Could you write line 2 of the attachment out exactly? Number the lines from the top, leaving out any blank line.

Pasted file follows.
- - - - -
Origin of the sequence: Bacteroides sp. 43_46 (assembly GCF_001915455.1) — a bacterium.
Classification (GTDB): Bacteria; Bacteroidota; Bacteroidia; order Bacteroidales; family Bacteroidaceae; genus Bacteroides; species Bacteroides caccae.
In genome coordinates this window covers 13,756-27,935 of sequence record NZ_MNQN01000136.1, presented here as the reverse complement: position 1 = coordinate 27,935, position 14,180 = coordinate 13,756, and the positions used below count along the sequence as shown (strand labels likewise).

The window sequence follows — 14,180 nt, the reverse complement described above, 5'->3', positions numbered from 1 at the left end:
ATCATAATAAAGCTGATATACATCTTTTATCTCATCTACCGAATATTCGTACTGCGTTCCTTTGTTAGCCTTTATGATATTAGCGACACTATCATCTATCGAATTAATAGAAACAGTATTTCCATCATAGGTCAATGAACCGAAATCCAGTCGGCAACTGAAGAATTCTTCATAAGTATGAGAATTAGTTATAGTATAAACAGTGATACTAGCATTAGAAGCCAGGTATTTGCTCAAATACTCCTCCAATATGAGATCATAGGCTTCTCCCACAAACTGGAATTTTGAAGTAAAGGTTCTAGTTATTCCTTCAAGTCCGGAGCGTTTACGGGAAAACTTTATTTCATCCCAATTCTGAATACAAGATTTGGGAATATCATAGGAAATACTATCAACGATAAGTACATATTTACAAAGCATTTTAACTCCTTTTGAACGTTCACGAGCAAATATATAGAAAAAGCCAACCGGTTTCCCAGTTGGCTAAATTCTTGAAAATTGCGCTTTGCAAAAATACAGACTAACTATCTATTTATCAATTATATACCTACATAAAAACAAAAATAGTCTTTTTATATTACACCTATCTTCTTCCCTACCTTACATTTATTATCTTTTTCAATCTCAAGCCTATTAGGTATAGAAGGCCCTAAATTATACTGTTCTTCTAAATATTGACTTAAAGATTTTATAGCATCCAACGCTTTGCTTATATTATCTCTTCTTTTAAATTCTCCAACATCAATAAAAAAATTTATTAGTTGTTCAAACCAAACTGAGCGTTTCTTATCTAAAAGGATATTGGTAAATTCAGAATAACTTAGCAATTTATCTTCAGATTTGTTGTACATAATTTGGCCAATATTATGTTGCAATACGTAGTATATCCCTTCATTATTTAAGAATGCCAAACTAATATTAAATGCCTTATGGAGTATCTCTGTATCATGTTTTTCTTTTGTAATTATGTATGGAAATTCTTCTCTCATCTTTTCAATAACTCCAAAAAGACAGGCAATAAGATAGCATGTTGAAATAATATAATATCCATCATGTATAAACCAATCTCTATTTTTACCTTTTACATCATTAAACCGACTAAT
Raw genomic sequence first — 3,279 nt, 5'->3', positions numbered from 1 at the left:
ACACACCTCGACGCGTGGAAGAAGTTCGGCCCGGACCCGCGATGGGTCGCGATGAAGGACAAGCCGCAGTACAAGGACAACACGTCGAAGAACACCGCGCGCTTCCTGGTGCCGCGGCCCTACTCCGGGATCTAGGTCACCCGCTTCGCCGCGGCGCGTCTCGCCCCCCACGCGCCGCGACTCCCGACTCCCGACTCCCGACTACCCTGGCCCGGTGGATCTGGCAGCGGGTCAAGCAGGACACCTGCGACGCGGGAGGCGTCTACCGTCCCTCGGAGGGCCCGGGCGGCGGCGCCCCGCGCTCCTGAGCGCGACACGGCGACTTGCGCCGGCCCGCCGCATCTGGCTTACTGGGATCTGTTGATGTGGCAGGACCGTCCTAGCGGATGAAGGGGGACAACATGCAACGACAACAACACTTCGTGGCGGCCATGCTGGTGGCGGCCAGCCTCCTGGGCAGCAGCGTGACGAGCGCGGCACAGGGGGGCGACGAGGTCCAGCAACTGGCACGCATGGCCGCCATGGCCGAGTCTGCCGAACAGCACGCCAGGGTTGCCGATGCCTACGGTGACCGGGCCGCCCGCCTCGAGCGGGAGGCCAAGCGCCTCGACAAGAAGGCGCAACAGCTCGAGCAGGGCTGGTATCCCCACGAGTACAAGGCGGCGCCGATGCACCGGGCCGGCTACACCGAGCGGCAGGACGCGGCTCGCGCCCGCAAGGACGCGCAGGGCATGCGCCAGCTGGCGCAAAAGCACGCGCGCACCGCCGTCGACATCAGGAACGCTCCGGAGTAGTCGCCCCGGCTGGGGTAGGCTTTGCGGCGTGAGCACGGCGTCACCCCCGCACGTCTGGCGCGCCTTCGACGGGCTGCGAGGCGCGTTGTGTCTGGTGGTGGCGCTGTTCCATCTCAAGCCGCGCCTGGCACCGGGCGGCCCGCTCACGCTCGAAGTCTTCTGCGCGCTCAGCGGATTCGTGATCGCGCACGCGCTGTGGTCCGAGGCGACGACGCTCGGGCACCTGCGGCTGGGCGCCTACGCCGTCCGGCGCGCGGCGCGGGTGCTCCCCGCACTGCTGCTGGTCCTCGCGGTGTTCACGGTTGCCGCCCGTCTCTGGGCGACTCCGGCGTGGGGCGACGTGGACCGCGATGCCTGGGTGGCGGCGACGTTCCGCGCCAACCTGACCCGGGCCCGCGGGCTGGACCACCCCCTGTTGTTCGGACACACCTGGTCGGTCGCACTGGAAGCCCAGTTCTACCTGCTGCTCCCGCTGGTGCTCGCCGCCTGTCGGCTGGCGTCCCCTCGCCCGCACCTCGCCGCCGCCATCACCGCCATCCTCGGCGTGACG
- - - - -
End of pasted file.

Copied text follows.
Classification (GTDB): Bacteria; Bacteroidota; Bacteroidia; order Bacteroidales; family Bacteroidaceae; genus Bacteroides; species Bacteroides caccae.